Does Your Water Contain an Unsafe Level of Toluene?


Today, I’ll continue my review of some of the more common drinking water contaminants with a look at Toluene. I’ll touch on how Toluene can affect water quality, and I’ll also share information on things you can do to minimize your family’s exposure to the contaminant.

Toluene is a colorless liquid known for its solvent properties. It usually gets into our drinking water supply through waste discharged from petroleum factories. Consuming water containing Toluene at levels greater than or equal to 1 mg/L can cause adverse health effects.

Fortunately, Toluene is one of the drinking water contaminants regulated by the EPA. This means public water companies are required to monitor their water supply for Toluene and work to ensure the water they provide their customers does not exceed the legal limit for the contaminant. However, even with this standard in place, it’s still possible for your tap water to contain excessive amounts of Toluene. 

How Toluene Can Affect Water Quality and Your Health

Manufacturing facilities, like petroleum factories, can produce significant amounts of wastewater. When these facilities discharge or dispose of wastewater, it can cause our water supply to become contaminated with a host of chemicals, including Toluene.

What is Toluene, exactly? Toluene is a colorless chemical used to make a variety of products, including paints, paint thinners, fingernail polish, adhesives, and rubber.

How can drinking water that contains Toluene affect your health? If you consume water that contains elevated levels of Toluene for a prolonged period, you may experience problems with your nervous system, kidneys, or liver.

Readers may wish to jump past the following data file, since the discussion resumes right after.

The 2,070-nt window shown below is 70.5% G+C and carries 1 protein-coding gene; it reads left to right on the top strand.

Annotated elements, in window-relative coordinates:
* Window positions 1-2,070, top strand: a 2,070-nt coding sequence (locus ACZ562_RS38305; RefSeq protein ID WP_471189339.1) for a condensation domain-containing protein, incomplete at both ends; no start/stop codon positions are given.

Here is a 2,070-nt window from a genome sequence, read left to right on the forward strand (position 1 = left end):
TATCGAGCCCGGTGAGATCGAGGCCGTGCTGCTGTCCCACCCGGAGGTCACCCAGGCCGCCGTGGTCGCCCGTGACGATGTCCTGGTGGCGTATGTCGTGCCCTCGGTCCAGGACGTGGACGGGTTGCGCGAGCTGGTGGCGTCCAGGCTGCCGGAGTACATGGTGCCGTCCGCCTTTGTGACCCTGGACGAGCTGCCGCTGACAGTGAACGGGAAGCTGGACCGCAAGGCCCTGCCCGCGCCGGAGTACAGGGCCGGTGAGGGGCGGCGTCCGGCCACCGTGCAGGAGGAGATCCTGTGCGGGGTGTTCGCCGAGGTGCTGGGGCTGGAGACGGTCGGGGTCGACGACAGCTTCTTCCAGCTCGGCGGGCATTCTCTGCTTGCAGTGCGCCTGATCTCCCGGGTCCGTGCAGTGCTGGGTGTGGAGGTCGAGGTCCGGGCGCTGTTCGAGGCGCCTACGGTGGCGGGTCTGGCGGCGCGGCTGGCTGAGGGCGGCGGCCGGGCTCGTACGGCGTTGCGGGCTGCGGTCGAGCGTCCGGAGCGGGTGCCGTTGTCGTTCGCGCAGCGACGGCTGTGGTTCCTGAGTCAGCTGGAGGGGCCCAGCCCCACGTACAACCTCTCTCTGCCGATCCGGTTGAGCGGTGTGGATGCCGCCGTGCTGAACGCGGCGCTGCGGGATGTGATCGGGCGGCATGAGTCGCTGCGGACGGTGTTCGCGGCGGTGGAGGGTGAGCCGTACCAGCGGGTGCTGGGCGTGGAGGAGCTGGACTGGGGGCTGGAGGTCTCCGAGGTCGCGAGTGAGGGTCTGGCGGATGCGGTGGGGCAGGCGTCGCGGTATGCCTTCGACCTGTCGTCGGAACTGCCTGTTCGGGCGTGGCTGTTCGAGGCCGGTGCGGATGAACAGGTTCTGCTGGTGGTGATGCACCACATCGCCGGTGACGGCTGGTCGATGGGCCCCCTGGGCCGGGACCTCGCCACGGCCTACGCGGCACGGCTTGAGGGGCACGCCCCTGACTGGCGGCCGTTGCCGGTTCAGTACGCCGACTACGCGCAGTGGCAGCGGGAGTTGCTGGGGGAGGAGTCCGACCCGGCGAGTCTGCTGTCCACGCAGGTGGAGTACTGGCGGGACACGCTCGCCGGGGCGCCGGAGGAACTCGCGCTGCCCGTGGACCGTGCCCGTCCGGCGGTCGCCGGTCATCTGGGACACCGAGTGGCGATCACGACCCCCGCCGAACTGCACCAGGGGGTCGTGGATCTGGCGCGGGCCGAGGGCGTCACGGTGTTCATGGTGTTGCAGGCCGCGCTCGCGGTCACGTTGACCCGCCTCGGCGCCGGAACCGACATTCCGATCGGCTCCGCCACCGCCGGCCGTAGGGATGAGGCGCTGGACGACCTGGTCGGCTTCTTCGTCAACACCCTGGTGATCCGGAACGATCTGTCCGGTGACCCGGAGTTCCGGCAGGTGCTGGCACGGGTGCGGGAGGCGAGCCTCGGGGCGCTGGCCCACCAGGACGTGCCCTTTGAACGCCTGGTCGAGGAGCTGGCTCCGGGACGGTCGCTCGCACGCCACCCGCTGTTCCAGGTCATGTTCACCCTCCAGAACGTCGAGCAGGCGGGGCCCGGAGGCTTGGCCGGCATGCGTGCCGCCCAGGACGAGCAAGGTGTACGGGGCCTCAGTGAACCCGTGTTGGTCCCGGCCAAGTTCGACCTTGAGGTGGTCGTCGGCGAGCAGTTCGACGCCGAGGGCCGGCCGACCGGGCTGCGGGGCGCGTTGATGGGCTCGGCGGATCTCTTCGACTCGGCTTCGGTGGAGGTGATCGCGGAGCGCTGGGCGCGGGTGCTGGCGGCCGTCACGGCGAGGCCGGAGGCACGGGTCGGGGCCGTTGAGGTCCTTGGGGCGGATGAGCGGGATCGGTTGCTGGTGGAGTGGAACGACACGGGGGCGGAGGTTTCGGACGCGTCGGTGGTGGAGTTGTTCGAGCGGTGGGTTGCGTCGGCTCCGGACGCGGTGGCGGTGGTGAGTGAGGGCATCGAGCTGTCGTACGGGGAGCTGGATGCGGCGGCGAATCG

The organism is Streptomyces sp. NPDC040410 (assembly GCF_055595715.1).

At what level can Toluene cause health problems? Toluene is known to cause adverse health effects when its concentration in drinking water is at or above 1 mg/L.

In an effort to protect our health, the EPA established legally enforceable standards to limit the amount of Toluene in our drinking water. Public water companies are required to ensure the concentration of Toluene in the water they provide their customers is kept at or below 1 mg/L.

Given available treatment technology, water utility companies should be able to provide drinking water that meets this quality standard. However, at least one public water system violated the regulatory limit for Toluene from 2010 to 2019.

Does Your Drinking Water Contain a Harmful Amount of Toluene?

Public water companies are required to provide customers with an annual water quality report, also known as a Consumer Confidence Report (CCR). Inside this report, you’ll find important information about your drinking water, including where it comes from, and whether it tested positive for any regulated contaminants like Toluene.

If you’re curious to know how much Toluene was found in your city’s drinking water, grab a copy of the latest CCR and look for the section of the report that covers “Organic Chemicals.” Here, you’ll find test results for Toluene as well as other contaminants like Benzine and Tetrachloroethylene.

How to Interpret Your Water Quality Report

When looking at your water quality report, you can expect to see test results for Toluene reported in Milligrams per Liter (mg/L) or Parts per Million (ppm). So, when you read your report, keep in mind that 1 mg/L is equivalent to 1 ppm.

Below is an example of what you might see on your annual water quality report if Toluene is detected in your town’s drinking water:


Example Water Quality Report

Contaminant
(Units)
MCLG (1)MCL (2)Average
Detected/
Your Water
Range
Detected
Violation
(Y/N)
Toluene
(ppm)
1132-4Y

Definitions from the EPA: